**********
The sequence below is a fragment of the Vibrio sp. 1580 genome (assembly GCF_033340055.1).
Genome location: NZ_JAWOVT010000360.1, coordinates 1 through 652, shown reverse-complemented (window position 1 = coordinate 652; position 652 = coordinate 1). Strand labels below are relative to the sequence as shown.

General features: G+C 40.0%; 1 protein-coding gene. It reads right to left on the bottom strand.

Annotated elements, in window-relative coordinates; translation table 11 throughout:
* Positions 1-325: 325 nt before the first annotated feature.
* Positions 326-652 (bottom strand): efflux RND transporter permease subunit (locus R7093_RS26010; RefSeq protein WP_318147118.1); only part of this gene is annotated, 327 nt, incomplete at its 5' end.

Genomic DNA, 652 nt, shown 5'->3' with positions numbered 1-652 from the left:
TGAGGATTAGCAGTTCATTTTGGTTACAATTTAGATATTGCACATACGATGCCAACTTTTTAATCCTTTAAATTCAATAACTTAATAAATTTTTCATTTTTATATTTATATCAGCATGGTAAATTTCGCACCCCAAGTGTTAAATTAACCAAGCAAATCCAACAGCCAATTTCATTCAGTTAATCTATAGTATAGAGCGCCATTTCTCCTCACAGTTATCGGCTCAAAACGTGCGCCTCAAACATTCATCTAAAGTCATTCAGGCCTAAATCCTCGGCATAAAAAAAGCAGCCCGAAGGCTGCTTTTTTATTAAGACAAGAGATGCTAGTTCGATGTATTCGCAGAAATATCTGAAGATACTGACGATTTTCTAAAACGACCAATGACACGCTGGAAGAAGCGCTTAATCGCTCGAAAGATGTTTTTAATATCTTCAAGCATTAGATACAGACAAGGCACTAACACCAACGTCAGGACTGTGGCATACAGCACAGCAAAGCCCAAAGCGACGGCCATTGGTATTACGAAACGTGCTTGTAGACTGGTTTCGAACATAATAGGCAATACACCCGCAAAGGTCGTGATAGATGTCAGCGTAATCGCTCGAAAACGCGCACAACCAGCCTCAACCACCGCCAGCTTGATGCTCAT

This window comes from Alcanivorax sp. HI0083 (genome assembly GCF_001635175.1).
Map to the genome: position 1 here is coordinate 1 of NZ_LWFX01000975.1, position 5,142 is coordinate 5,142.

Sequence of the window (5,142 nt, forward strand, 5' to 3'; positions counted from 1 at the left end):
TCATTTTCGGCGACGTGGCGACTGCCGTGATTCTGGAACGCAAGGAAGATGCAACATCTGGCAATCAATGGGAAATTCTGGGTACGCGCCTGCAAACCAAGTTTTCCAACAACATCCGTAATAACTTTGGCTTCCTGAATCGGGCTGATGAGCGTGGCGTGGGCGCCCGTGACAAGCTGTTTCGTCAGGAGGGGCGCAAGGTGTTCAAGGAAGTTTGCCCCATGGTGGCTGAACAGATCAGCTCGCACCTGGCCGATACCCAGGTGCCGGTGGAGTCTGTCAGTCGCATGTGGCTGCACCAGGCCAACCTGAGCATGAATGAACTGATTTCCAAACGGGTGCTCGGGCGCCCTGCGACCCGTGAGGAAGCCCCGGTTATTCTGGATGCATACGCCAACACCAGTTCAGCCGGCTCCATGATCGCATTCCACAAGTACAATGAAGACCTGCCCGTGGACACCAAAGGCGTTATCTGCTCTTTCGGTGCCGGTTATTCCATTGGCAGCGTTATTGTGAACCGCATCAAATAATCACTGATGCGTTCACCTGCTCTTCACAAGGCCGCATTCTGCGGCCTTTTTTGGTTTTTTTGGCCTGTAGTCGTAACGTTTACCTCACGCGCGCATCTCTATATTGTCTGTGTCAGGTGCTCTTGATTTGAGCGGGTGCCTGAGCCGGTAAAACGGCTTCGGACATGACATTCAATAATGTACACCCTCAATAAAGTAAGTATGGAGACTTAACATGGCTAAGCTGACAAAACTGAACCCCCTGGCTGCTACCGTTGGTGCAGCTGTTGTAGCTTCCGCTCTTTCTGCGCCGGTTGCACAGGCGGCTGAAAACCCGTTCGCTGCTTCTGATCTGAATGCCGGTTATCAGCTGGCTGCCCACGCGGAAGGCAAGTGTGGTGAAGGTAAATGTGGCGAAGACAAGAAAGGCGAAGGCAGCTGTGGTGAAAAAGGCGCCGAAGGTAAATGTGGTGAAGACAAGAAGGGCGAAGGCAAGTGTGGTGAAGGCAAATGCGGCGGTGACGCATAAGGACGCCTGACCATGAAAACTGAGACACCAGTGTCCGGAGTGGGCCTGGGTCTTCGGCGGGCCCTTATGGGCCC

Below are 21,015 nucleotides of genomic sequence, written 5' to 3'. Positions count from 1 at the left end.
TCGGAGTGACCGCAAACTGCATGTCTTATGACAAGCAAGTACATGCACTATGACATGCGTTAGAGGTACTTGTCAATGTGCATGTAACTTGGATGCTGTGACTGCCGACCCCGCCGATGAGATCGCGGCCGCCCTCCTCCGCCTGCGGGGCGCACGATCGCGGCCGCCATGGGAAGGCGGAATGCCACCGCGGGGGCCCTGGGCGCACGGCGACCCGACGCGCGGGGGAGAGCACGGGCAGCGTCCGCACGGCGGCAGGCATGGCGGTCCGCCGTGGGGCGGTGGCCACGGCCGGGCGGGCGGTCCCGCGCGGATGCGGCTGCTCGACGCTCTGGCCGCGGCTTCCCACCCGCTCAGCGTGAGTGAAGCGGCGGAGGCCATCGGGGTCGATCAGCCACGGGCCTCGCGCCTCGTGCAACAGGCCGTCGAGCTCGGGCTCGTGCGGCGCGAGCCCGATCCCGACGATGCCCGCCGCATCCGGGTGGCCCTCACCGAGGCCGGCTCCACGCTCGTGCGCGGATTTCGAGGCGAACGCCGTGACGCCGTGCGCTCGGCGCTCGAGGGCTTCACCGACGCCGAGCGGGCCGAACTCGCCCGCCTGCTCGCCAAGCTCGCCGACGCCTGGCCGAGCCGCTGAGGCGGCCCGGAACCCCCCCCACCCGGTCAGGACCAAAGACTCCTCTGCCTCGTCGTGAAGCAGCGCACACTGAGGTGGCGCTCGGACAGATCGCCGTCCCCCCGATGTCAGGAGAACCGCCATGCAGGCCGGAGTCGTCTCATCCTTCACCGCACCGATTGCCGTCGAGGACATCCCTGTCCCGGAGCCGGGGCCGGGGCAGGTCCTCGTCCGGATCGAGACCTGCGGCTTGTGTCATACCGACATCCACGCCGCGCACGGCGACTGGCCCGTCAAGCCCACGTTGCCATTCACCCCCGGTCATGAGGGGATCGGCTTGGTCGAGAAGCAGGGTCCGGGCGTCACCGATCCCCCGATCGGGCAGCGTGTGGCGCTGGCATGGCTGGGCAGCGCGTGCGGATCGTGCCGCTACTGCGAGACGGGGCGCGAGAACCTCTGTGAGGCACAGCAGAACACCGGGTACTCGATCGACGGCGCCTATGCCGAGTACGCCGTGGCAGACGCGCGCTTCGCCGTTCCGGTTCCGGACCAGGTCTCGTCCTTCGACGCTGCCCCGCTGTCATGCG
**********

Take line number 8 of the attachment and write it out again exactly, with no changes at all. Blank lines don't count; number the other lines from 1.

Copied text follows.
TGAGGATTAGCAGTTCATTTTGGTTACAATTTAGATATTGCACATACGATGCCAACTTTTTAATCCTTTAAATTCAATAACTTAATAAATTTTTCATTTTTATATTTATATCAGCATGGTAAATTTCGCACCCCAAGTGTTAAATTAACCAAGCAAATCCAACAGCCAATTTCATTCAGTTAATCTATAGTATAGAGCGCCATTTCTCCTCACAGTTATCGGCTCAAAACGTGCGCCTCAAACATTCATCTAAAGTCATTCAGGCCTAAATCCTCGGCATAAAAAAAGCAGCCCGAAGGCTGCTTTTTTATTAAGACAAGAGATGCTAGTTCGATGTATTCGCAGAAATATCTGAAGATACTGACGATTTTCTAAAACGACCAATGACACGCTGGAAGAAGCGCTTAATCGCTCGAAAGATGTTTTTAATATCTTCAAGCATTAGATACAGACAAGGCACTAACACCAACGTCAGGACTGTGGCATACAGCACAGCAAAGCCCAAAGCGACGGCCATTGGTATTACGAAACGTGCTTGTAGACTGGTTTCGAACATAATAGGCAATACACCCGCAAAGGTCGTGATAGATGTCAGCGTAATCGCTCGAAAACGCGCACAACCAGCCTCAACCACCGCCAGCTTGATGCTCAT